A Montana School Just Fired a Teacher for Getting Pregnant. That Actually Happens All the Time.
Teri James said she was fired from her position as a financial-aid specialist after becoming pregnant with her fiancé's child, in violation of a community covenant forbidding "sexually immoral behavior" she had signed while an employee. In a twist of the knife, James said that after she was fired, college officials offered a job to someone else they knew had violated the terms of the morality agreement—her husband.
The Christian private school fired Cathy Samford, a middle-school science teacher and volleyball coach, when the 29-year-old told officials that she had become pregnant. The father was her fiancé. When fired, Samford offered to move up the date of the wedding. The school's headmaster refused the offer, telling news outlets, "It doesn't change that her behavior was out of wedlock."
Emily Herx claims that she was fired from her teaching job at the Fort Wayne Catholic school after she underwent in vitro fertilization. The pastor of the church, she says, told the married teacher she was a "grave, immoral sinner" and had risked causing the school a scandal if anyone found out about her treatment.
Christa Dias, an unmarried computer teacher, said she was fired by the Roman Catholic Archdiocese of Cincinnati after she became pregnant through artificial insemination. Her employers claimed that artificial insemination violated her employment contract and Catholic teachings.
Fourth-grade teacher Jarretta Hamilton was fired after she told the school she planned to take maternity leave. Hamilton had become pregnant three weeks prior to her wedding in February 2009, in violation of the school's "fornication" policy.
Emily Prigge, a 23-year-old, unmarried fifth-grade teacher, says her principal asked her to resign after she revealed her pregnancy, as sex outside marriage violated the Catholic Christian Witness Statement that she had signed.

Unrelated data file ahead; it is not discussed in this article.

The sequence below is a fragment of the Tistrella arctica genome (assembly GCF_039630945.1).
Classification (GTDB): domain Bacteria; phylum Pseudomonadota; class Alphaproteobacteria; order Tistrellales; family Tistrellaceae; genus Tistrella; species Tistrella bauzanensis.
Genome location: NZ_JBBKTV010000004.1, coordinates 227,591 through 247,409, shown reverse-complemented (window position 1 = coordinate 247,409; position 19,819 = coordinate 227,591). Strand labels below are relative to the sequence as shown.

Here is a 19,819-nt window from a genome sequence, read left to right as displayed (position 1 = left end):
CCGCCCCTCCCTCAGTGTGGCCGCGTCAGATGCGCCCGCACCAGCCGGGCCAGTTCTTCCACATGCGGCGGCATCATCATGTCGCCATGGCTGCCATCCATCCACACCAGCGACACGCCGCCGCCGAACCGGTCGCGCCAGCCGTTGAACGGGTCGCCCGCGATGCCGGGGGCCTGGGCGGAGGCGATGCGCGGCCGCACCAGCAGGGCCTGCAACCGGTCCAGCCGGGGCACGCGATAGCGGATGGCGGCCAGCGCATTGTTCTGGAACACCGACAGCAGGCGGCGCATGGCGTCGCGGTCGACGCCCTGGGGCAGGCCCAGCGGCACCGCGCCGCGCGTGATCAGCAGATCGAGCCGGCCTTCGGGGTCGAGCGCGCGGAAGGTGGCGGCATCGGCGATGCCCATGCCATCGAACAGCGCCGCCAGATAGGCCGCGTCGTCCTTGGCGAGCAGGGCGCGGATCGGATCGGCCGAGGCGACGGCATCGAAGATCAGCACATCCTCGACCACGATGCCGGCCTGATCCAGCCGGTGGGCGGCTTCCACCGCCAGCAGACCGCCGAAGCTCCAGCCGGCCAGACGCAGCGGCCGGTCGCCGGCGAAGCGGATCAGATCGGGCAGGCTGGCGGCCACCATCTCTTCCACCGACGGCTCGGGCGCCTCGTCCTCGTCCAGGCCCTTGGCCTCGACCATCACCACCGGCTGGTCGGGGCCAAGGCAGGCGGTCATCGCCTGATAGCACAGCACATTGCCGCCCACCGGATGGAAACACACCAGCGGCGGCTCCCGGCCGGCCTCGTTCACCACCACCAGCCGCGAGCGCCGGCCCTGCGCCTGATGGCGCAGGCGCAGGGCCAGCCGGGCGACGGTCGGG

Michelle McCusker, a 26-year-old preschool teacher, was fired from the Catholic school for becoming pregnant outside wedlock. McCusker said that she was "devastated" because "this was my first teaching position and I was excited and looking forward to the school year with my young students." In this case, an anti-abortion group sided with McCusker and argued that her school's policy encouraged female employees to seek abortions.
After school officials learned that Christine John, a kindergarten teacher, was four months pregnant with her husband of two months, they placed her on administrative leave until her contract expired. A school spokesman told the Associated Press that John's contract allowed the school to terminate her immediately for engaging in premarital sex. The school was honoring her contract until the end of the school year, he said, "out of compassion."
Kelly Romenesko, a French teacher at two Milwaukee-area Catholic schools, claimed she was fired after becoming pregnant through in vitro fertilization.
Tesana Lewis was hired as an assistant teacher at the school and fired four days later when school officials learned that she was pregnant and unwed. Lawyers for the school said Lewis would not assure the officials she would stop having sex.